Analysis

The coming wave of media consolidation

The FCC just voted to repeal regulations that were put in place to ensure the public would hear a diversity of views. Here's what it all means.

The smartest insight and analysis, from all perspectives, rounded up from around the web:

"More media consolidation may be coming, thanks to President Trump's Federal Communications Commission," said Seth Fiegerman at CNN. The Republican-led agency last week voted 3-2 "along party lines" to repeal 40-year-old rules preventing a media company from owning a radio or TV station and a newspaper, or from owning multiple TV stations, in the same market. The regulations were put in place in the 1970s to ensure that the public would hear a diversity of views. But in the age of the internet, said Trump-installed FCC Chair Ajit Pai, such restrictions are outdated. To critics, the ruling seems "tailor-made to allow" the nation's biggest TV station owner, Sinclair Broadcast Group, to proceed with its plan to buy Tribune Media, another massive station owner, said Ted Johnson at Variety. Sinclair, which requires its stations to run conservative commentary on national topics, would own 223 TV stations nationwide — far more than any other broadcasting company — reaching roughly 72 percent of U.S. households. Sinclair chairman David Smith is friendly with President Trump, and Smith has been accused of using pro-Trump news coverage to "help grease the wheels" for the deal.

Jettisoning these "archaic rules" is a "good thing for consumers," said Steve Pociask at Forbes. Local TV stations are battling "the twin tornadoes of Facebook and Google" for ad dollars — and they're losing the fight, forcing them to cut back on reporters or even go off the air. Local newspapers, too, are in the throes of an advertising and revenue crisis. Allowing "modest media consolidation" would allow media owners to inject these enterprises with new funding and take advantage of economies of scale. "Clearly, consumers are better off keeping newspapers and broadcast stations open for business." Had the FCC made this decision in the 1980s or '90s, we'd be concerned, said The Kansas City Star in an editorial. But the digital era has "fundamentally changed" the media landscape. Consumers have countless news and entertainment options today on their TV, phone, or computer. "If you don't like what Sinclair says, turn the channel." Or better yet, go online, where "anyone with a camera and computer will be able to provide local news that can compete with the other stations" in your market.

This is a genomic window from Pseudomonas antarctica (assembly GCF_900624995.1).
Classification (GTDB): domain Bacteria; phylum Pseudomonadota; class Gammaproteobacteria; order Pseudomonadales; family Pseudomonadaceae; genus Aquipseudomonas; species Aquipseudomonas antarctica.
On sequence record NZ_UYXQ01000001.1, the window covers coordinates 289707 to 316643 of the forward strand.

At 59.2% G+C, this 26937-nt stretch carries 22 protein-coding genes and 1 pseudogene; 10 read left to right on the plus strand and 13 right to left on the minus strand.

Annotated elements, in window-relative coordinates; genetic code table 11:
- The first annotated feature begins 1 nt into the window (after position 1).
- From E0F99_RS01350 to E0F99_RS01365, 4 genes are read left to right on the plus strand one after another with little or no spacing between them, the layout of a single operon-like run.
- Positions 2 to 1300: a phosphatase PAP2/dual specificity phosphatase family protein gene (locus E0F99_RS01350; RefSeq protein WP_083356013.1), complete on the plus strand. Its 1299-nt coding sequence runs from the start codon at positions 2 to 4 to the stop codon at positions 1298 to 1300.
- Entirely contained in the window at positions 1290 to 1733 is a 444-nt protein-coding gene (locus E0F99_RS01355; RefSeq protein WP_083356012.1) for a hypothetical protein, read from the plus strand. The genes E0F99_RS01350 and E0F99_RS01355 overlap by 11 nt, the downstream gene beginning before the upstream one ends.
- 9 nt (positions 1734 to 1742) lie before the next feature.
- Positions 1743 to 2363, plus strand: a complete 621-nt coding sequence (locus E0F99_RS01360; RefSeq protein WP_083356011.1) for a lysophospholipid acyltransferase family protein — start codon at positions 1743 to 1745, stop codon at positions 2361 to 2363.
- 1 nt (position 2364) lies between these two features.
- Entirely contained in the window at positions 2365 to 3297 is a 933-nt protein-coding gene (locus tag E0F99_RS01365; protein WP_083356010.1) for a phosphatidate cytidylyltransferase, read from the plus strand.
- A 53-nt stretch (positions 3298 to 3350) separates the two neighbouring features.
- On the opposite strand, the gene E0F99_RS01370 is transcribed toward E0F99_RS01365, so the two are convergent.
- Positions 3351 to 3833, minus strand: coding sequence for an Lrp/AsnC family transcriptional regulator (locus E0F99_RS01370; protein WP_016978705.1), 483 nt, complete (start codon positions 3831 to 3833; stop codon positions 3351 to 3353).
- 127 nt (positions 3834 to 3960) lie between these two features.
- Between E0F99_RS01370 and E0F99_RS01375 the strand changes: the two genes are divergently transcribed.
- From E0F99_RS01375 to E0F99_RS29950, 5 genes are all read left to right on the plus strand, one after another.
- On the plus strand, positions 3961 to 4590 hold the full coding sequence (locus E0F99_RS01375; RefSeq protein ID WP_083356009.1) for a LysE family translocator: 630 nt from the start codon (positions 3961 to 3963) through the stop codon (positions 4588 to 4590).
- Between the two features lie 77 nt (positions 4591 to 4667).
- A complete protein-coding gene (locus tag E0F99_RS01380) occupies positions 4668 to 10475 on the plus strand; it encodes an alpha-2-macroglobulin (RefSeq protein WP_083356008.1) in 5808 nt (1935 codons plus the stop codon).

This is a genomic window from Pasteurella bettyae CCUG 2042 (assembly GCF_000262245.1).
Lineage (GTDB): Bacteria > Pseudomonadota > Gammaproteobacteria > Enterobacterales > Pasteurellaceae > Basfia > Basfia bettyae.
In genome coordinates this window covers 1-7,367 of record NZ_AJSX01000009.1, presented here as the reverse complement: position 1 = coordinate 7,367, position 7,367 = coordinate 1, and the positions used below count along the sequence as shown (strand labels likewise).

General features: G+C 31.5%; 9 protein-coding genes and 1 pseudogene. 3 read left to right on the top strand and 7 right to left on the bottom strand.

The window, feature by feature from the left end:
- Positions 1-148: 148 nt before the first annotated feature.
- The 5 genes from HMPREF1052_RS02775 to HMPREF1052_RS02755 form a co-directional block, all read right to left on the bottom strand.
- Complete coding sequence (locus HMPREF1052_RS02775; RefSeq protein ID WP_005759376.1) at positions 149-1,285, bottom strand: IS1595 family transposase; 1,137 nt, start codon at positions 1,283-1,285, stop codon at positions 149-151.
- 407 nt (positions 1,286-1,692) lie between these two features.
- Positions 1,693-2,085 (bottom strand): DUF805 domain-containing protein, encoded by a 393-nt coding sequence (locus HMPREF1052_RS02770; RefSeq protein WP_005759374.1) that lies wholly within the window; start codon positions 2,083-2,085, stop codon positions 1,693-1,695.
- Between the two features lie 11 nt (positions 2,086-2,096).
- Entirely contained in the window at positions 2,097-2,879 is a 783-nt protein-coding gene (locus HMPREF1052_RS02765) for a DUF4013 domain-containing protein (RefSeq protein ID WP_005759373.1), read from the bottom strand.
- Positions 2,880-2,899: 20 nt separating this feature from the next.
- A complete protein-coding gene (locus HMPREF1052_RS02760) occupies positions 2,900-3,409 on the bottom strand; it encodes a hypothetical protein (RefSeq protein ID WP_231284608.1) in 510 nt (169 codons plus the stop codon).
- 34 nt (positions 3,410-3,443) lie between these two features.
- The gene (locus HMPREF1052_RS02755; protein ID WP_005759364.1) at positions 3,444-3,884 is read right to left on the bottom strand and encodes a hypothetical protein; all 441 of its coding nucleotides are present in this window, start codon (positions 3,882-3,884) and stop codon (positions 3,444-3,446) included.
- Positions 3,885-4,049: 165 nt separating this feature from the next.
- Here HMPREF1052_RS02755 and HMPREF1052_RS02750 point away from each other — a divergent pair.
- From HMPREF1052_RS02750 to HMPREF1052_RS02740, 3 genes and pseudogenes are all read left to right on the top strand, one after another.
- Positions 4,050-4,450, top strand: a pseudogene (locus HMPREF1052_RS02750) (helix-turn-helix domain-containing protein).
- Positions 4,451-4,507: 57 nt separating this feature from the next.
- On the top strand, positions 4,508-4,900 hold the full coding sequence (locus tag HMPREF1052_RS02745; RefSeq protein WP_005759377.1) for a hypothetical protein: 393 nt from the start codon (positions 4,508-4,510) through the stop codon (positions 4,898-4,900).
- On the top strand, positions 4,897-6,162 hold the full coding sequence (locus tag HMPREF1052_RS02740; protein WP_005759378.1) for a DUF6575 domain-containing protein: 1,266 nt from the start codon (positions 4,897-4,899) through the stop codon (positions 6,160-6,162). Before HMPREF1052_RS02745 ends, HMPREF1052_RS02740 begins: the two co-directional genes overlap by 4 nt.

Hardly, said Klint Finley at Wired. Most Americans still rely on local TV for news about "local politics, government, or crime." A 2015 Pew study of consumers in Denver; Macon, Georgia; and Sioux City, Iowa, found that "fewer than 10 percent of respondents often get local news from digital-only outlets." Who owns these broadcasts matters. Local TV news "remains a potent force for shaping public opinion, particularly on electoral matters," said Gigi Sohn at The Verge. The FCC's changes will have most impact on small- and medium-size markets — such as Fort Wayne, Indiana, and Augusta, Georgia — where there may be just two or three broadcasters left, or one company able to dominate TV, radio, and print. "The result will be less local coverage and less viewpoint diversity, which makes for a less informed citizenry."

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